by • March 16, 2016 • No Comments
Keeping surfaces bacteria-free is particularly significant when it comes to medical devices and implants. In a move that may replace the use of biocidal coatings and antibiotic drugs in such applications, scientists have made a germ-repelling synthetic polymer inspired by the antibacterial powers of insect wings, that they say may form the basis of resilient new types of eye implants.
It was back in 2013 that a team of scientists took a microscope to cicada wings to reveal an array of nanoscale spikes. Whilst every was relatively blunt on its own, the team discovered this grid of studs may suspend bacterium that settles on the insect’s wings until it sagged into the gaps, some day rupturing over time and dying.
Hailed as the firstly known instance of a living organisms eradicating microbes exclusively via its own biomaterial, this neat trick of nature inspired a new way of looking at antibacterial surfaces. And now it seems to be bringing its firstly steps in the direction of practical applications.
“Other research groups have in addition made antibacterial nanopillar surfaces, but none of their approaches can be utilized on ordinary polymer surfaces or be scaled up easily,” says Albert F. Yee, Professor of chemical engineering and materials science at the University of California, Irvine.
Yee and his team turn it intod a flexible mold to replicate the cicada’s studs with the aim of crafting an artificial cornea that can not need a separate coating to deal with bacteria. They and so utilized the mold to turn it into a curved nanopillared surface via poly(methyl methacrylate) (PMMA), a material additional commonly known as Plexiglass or Lucite. The team was able-bodied to demonstrate that the matrix of small barbs was able-bodied to kill bacteria without harming other cells in the eye.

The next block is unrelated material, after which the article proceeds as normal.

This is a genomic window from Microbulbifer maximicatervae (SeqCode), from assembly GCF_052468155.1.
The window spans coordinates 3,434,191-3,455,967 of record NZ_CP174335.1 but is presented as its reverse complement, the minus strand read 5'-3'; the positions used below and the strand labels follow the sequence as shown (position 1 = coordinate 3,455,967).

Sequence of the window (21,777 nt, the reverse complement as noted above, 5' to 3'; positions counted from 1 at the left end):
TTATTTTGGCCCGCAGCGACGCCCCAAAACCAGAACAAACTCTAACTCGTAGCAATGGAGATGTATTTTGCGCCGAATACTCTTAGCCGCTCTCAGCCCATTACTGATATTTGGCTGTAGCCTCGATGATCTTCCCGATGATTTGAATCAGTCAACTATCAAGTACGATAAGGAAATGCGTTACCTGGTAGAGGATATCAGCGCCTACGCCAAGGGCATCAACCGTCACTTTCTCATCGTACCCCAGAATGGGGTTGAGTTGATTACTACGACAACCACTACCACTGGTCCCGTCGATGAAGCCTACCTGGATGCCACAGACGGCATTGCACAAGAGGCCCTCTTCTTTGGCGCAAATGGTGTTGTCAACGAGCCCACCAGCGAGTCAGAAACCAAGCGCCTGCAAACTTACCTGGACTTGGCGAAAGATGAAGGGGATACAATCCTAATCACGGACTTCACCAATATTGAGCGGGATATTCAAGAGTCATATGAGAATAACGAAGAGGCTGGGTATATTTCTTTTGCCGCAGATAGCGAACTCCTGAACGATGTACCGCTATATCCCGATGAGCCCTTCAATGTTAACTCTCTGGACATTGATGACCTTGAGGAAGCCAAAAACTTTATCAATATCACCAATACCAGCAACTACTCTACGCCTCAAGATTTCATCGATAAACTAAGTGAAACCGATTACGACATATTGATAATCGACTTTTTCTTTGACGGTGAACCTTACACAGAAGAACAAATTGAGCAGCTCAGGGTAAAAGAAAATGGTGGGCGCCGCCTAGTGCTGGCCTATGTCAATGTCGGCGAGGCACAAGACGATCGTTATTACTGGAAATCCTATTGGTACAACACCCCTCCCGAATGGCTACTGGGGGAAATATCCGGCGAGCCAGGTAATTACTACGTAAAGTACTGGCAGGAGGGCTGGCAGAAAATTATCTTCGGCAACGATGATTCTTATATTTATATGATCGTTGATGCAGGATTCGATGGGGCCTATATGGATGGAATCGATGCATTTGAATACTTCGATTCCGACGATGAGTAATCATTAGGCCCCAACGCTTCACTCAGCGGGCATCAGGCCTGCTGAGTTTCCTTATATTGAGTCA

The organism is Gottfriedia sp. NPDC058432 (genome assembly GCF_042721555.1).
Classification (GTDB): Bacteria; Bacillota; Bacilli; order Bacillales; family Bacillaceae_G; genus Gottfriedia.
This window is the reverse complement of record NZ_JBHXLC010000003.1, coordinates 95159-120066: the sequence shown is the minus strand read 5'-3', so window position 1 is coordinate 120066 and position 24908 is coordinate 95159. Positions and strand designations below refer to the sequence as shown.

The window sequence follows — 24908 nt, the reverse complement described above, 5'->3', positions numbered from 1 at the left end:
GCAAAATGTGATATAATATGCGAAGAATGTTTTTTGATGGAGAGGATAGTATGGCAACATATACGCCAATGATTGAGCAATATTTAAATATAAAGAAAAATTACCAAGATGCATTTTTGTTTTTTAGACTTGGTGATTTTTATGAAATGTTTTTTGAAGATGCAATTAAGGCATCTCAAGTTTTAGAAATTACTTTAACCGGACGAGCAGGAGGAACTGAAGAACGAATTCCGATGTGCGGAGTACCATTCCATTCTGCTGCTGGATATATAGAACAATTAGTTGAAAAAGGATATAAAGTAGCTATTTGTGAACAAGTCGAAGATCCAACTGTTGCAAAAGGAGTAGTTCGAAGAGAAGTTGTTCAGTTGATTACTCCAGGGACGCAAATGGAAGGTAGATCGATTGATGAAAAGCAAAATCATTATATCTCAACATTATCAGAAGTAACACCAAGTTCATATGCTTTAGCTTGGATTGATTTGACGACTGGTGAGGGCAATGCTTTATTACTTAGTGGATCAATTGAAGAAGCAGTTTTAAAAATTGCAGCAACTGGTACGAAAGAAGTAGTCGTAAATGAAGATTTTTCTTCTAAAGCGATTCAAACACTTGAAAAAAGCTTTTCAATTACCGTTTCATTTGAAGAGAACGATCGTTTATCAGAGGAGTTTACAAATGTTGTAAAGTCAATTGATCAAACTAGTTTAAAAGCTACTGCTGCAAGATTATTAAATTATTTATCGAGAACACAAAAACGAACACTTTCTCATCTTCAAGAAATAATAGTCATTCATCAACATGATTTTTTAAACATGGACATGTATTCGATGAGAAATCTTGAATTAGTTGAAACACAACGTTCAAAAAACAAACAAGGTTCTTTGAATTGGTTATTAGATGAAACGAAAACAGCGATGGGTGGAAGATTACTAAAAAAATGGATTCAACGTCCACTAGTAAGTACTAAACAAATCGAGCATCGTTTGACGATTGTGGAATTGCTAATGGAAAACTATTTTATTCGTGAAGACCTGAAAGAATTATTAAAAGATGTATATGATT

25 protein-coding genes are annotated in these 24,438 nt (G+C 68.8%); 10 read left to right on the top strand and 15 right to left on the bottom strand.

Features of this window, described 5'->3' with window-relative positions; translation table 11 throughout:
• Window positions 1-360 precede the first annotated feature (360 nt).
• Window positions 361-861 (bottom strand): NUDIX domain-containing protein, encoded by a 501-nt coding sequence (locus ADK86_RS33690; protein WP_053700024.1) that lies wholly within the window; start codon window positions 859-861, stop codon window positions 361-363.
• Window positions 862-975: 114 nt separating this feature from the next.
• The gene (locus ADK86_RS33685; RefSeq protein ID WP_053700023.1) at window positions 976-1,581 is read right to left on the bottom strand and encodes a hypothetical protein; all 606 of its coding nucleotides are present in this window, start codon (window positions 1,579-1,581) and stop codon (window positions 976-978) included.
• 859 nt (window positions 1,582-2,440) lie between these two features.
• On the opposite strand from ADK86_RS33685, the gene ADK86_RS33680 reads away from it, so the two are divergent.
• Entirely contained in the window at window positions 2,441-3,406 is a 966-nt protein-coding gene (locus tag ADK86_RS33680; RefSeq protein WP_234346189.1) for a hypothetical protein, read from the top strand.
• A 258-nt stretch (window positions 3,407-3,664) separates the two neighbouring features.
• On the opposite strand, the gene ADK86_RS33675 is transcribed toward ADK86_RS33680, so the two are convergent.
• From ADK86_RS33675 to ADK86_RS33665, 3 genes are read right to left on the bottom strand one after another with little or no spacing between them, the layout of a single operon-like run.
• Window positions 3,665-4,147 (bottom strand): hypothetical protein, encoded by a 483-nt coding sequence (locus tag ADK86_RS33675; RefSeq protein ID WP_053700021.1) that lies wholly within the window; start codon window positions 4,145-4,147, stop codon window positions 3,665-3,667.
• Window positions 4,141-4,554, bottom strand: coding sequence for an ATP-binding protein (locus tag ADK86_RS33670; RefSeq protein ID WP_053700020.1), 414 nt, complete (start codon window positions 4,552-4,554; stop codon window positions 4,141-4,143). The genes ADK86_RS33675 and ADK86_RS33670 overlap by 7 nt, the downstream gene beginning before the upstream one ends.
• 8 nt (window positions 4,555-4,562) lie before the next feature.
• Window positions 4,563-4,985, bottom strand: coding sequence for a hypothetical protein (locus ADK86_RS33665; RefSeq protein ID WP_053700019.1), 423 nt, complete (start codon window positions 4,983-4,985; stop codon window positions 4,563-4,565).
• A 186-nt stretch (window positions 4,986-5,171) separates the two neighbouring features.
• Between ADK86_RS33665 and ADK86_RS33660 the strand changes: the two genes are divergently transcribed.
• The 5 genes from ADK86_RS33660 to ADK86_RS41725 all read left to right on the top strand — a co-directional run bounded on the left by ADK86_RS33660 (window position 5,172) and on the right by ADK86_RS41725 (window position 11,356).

Whilst promising, the team wasn’t content with these first results. Through previous research it had learnt that the nanopillars on cicada wings can kill bacteria known as “gram-negative,” a group that comes with E. coli and Salmonella. But when faced with “gram-positive” bacteria that showcase thicker cell walls, such as Staphylococcus aureus, they are unable-bodied to eliminate the threat.
To solve this problem, the researchers are again turning to nature. Dragonfly wings in addition showcase nanopillar patterns that fend off microbes, but these are taller and skinnier, that enable-bodieds them to fend of gram-positive bacteria. The team is now working to return it into this effect on PMMA, but has encountered numerous hurdles along the way. The lean, brittle pillars tend to break when removed of the mold, that showcases billions of small cavities inside an area of only a few square inches.
In an take on to craft dragonfly-inspired antibacterial-surfaces, the team is testing out various chemical compositions to form the mold, and in addition incorporating fluorinated silane coatings that may assist free the pillars on removal. Meanwhile, the researchers have may already filed patents for the artificial cornea, with hopes of commencing animal trials this year.
“Our method is based on one made in the early 2000s for the semiconductor industry,” says Mary Nora Dickson, a graduate student in Yee’s lab. “It is robust, inexpensive and can be utilized in industrial production. So it can now be applied to medical devices that may improve people’s high end of life.”
The research can be presented at a meeting of the American Chemical Society.
Source: American Chemical Society
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by admin • November 28, 2016
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